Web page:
These pieper pickles are sweet and tangy. They are quick pickles, made with only 6 ingredients, and only get better with time. They are Gluten free, vegan, and free of refined sugar!
Pieper Pickles Ingredients
Quick Look at Making Pieper Pickles:
- Prep the cucumbers! These can be sliced in either spears or slices. We love the mini cucumbers because when sliced into spears they fit perfectly, height wise, in a standard size mason jar.
- Put liquid and seasonings in a jar! This recipe is sized for a standard mason jar, like this one. The liquid should be filling the jar ⅔ of the way up.
- Shake it up!
- Add cucumbers to the jar!
- Shake it up, again!
- Cover and place in the fridge. Let site for at least 15-30 minutes to develop flavors.
How long does this dish take? 20 minutes (including wait time)
How much does this make? 2 servings
Does this meet my dietary needs? This recipe is vegan, gluten free, and refined sugar free
How many bowls should I plan for this meal? One jar is all ya need!
How long does this keep? 2-3 months in the fridge (longer if you’re Mika and test things by smell)
Is it freezer friendly? No
How do I reheat this? Eat cold, right out of the fridge
Can I pack this for lunch? Yes! I would take the whole jar or at least pack them in vinegar and water to keep fresh. These pickles tend to get soggy pretty quick when outside of liquid.
Pieper Pickles Substitution Options
Cucumbers: Being these are the main ingredient, I would not substitute these.. But! You can easily use this as a base recipe to quick pickle onions, peppers, and other vegetables!
Red Pepper Flakes: Cayenne or chili powder can be used in place. Test as you add these, however, because it can get spicy in a hurry. These can be omitted if not spice is desired.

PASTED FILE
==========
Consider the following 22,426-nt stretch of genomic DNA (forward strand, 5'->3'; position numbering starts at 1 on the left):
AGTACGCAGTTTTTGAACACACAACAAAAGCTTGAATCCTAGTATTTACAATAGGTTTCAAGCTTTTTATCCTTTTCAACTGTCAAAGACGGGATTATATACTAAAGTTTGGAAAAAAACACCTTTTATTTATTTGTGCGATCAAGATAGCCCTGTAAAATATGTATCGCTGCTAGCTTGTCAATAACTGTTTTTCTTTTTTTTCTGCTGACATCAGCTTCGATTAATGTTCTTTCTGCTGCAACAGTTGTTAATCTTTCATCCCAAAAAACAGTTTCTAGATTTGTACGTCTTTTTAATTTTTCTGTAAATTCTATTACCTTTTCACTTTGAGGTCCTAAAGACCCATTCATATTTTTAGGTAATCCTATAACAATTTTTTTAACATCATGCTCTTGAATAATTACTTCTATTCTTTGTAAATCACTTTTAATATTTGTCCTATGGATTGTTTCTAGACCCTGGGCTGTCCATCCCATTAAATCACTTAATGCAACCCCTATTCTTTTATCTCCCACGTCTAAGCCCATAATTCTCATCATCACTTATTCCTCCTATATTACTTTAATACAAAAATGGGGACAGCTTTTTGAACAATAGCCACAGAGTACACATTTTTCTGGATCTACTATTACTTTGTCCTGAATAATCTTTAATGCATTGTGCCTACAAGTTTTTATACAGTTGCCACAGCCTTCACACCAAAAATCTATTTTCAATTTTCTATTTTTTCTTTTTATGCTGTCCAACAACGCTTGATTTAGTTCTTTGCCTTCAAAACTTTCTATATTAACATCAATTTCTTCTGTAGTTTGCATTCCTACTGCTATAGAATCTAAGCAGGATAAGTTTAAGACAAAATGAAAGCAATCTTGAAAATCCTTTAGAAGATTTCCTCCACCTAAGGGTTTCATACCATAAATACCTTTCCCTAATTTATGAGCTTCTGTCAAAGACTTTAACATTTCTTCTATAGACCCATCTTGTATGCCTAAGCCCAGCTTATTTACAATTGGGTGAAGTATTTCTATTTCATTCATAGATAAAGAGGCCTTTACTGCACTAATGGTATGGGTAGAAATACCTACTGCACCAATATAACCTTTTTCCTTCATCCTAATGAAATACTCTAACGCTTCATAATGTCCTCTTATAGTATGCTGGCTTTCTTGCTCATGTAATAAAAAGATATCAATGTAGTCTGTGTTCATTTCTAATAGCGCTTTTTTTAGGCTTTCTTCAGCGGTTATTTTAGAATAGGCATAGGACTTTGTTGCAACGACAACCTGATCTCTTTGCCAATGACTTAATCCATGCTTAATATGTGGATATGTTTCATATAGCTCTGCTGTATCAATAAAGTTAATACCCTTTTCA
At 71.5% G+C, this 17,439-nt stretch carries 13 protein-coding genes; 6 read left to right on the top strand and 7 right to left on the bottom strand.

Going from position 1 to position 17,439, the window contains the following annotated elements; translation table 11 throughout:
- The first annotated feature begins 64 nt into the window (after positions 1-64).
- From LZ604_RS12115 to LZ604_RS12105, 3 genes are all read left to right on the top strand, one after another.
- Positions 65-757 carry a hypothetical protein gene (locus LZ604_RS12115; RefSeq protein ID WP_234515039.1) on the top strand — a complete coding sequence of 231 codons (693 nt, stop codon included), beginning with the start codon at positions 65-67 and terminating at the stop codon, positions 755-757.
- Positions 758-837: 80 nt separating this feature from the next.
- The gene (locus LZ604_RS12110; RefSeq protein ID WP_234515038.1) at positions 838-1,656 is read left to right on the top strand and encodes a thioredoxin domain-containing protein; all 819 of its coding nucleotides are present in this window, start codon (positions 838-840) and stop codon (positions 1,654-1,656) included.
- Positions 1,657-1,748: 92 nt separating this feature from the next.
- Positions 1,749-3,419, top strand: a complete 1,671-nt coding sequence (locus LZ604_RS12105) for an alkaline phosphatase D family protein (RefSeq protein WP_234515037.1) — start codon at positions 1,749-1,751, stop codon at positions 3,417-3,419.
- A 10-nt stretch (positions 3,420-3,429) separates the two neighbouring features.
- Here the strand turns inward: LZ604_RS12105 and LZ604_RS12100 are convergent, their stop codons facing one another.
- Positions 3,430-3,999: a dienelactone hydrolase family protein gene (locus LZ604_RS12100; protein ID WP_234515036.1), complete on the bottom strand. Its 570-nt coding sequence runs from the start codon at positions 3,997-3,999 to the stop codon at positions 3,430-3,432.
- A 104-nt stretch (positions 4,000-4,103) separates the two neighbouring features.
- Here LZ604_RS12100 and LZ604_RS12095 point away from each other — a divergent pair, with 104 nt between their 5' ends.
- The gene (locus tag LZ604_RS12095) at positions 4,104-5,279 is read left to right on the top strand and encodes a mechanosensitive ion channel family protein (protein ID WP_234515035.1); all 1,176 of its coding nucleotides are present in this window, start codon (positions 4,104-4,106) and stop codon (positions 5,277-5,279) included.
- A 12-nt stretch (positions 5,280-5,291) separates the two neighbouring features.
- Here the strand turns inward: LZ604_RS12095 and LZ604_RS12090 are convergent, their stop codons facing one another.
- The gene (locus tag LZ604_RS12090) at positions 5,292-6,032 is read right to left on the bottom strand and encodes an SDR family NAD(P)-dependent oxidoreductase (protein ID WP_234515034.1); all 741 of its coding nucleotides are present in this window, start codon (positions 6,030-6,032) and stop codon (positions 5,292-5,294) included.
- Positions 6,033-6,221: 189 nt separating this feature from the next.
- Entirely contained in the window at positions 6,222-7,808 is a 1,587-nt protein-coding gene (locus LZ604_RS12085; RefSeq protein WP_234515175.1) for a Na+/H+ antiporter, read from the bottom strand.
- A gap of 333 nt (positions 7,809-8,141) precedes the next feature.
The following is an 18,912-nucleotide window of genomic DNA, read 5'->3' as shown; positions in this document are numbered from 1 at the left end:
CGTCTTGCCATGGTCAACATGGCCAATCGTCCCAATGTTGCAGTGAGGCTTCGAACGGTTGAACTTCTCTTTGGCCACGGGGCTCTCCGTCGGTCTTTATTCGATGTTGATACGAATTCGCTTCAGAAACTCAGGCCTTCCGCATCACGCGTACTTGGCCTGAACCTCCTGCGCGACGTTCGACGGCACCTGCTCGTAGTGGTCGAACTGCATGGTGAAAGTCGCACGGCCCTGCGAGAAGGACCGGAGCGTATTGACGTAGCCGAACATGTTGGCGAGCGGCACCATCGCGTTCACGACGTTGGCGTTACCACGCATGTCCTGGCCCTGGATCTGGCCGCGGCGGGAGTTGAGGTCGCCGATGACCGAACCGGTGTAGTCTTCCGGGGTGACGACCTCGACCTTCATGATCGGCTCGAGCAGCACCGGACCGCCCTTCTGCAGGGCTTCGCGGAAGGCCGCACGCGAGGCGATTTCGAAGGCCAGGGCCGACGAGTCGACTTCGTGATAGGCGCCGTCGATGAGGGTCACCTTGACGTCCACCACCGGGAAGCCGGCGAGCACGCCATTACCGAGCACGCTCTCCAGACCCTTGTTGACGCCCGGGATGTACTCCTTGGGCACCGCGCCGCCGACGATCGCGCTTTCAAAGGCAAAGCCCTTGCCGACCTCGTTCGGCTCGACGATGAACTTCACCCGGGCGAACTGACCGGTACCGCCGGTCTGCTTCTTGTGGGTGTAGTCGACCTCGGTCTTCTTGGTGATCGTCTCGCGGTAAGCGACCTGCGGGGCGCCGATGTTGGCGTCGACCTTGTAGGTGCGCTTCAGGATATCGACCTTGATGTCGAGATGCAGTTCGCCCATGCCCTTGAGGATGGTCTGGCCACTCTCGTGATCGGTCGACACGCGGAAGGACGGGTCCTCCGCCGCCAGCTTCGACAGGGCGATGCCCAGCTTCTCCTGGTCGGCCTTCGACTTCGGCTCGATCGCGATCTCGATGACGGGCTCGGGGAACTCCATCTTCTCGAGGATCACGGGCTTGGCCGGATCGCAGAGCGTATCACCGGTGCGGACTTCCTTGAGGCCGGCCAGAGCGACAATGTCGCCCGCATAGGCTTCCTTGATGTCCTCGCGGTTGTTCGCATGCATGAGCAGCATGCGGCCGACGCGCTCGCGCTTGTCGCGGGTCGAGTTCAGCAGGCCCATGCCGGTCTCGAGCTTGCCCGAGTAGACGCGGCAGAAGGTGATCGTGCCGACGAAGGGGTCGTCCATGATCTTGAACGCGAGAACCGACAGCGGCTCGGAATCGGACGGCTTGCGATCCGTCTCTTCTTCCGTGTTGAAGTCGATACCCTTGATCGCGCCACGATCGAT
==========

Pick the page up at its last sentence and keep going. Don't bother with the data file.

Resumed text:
White Vinegar: Rice vinegar and other light vinegars can be used in place. Apple cider vinegar can be used but is not preferred due to its stronger flavor.
Pickles have been around for ages, even being mentioned in the Bible and in Shakespeare. Cucumbers originate in India and the word pickle comes from the Dutch or German word meaning salt or brine. Pickering has been a necessity for many cultures and families as a way to preserve vegetables throughout cold, long winter months (source). Hence, why my grandma always had pickles in the fridge and all the rest in the cold basement. The process of pickling turns the naturally occurring sugars into lactic acid, otherwise known as fermentation. This lactic acid can be good for muscle recovery and can help aid in digestion.
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- ½ cup white vinegar
- ½ cup water
- 1 tablespoon sugar
- ¼ teaspoon salt
- ¼ teaspoon red pepper flakes
- ½ teaspoon black pepper
- 1 medium cucumber sliced
- Cut cucumbers to fit in jar of choice. Add salt, pepper, red pepper flakes, and sugar to jar. I use coconut sugar because it is what I have on hand and it doesn’t change the flavor, but will make it light brown in color. Feel free to use whatever type you prefer.
- Add water and vinegar to jar and shake covered until well mixed with seasoning. The water and vinegar combo should make up no more than ⅔ of the jar. As you add cucumbers the liquid will raise. This quantity is designed for a 12 ounce mason jar.
- Add cucumbers to jars, half in each. Cover, shake, and place in fridge to ferment. I prefer mine to sit for a couple hours but anytime after 15 minutes is fine.
- Dill and mint
- Lemon and garlic
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